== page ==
Forty teachers from all over Costa Rica gathered earlier this month to attend a wind-energy education workshop at the private Blue Valley School in the western San José suburb of Escazú.
The workshop was taught by the U.S.-based WindWise Education group with the purpose of introducing teachers to the science and engineering of wind energy, and to share ideas and lesson plans on how to teach wind-energy concepts in classrooms.
“It’s not advocacy. It’s about answering questions from a science prospective,” said Christine Denny, one of the WindWise employees who led the workshop.
WindWise Education aims to make wind energy an integral part of schools’ science curricula by training teachers and providing online resources.
The Blue Valley workshop included informational materials about wind energy, a guest lecture by Carlos Walker of Mesoamerica Energy and several hands-on activities. At the end of the day, each teacher left with his or her own electricity-generating turbine and predesigned wind-energy lessons for the classroom.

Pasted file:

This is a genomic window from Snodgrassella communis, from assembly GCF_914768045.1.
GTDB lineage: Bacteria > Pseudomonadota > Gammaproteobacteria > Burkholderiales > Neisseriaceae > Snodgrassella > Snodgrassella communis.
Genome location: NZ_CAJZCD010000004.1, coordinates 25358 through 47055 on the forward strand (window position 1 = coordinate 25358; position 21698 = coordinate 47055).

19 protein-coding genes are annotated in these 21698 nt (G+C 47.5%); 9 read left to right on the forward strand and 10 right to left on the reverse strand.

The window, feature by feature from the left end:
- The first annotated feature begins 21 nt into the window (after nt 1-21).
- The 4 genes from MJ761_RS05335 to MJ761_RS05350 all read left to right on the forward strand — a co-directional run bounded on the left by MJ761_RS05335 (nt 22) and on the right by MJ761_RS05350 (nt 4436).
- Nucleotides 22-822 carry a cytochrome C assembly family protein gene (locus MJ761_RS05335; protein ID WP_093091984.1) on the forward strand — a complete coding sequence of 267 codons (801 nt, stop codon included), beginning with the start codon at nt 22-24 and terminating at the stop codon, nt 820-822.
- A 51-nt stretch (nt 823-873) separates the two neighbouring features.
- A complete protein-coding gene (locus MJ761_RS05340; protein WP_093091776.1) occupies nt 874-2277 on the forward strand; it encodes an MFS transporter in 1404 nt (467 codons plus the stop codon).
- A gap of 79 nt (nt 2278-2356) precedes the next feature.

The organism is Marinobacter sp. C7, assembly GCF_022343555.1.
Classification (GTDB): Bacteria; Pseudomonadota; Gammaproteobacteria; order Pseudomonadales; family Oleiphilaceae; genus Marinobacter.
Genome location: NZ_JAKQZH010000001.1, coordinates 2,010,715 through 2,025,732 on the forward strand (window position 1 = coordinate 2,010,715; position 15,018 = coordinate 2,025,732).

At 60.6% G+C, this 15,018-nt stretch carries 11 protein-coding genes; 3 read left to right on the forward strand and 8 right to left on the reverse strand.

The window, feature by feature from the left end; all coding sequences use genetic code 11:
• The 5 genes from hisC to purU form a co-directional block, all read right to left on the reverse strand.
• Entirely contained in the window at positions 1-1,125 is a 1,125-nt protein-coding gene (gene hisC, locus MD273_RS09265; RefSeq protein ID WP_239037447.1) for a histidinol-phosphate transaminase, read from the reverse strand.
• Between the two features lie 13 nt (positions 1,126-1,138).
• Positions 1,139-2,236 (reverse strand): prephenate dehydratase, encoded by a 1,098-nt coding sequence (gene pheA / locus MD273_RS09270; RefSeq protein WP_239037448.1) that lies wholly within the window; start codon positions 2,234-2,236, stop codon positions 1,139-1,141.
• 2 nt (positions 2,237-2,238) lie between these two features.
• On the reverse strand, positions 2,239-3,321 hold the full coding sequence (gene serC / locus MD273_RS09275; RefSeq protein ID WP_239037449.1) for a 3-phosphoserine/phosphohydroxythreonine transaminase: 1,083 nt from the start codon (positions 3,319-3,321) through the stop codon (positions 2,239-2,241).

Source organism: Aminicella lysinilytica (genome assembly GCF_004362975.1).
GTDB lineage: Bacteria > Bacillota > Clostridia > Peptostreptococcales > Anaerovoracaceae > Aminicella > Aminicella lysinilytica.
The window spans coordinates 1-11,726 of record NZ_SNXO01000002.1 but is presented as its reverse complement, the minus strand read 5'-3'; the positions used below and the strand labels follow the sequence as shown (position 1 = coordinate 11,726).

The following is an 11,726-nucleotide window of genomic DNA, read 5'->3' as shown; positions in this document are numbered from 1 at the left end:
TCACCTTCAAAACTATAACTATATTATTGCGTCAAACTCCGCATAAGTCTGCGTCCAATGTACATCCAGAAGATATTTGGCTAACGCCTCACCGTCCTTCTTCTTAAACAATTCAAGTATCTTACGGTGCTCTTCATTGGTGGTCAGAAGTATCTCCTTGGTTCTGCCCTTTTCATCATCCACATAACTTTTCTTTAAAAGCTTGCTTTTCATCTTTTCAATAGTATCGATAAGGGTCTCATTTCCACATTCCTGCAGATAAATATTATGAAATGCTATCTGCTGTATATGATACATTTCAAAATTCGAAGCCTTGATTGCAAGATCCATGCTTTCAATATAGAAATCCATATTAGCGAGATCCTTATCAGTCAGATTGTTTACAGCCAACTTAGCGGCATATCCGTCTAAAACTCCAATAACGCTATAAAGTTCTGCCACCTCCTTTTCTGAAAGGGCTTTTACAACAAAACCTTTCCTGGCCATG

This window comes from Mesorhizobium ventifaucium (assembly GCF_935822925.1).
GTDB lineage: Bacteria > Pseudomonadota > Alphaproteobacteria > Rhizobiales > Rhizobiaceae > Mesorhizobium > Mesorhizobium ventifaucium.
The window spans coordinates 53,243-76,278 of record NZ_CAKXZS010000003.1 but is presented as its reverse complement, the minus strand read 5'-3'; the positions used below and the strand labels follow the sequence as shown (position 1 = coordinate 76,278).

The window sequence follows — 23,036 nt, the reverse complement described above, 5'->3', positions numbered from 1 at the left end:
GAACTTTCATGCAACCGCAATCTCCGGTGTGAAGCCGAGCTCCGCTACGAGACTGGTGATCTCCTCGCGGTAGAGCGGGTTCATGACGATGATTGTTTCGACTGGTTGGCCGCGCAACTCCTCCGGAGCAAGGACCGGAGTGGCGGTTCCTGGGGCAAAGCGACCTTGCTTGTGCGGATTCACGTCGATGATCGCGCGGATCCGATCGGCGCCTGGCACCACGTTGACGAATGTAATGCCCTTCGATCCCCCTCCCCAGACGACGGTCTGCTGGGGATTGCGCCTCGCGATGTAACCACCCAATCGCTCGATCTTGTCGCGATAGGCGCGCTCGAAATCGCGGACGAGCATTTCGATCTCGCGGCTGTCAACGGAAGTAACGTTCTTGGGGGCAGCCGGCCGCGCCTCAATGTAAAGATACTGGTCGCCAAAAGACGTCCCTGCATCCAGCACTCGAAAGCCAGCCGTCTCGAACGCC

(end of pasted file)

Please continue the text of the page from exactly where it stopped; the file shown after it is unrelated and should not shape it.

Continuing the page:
The workshop was sponsored by Mesoamerica Energy, a renewable-energy company that owns Plantas Eólicas, a 23-megawatt wind-energy project in Tilarán, near Lake Arenal in north-central Costa Rica. Aside from providing energy to the Costa Rican Electricity Institute (ICE) and other companies in Costa Rica, Mesoamerica Energy seeks to educate the public about wind energy through activities like the Blue Valley workshop.
“We want to excite the next generation into developing these kinds of projects in the future,” said Mesoamerica Energy employee Alana Paul.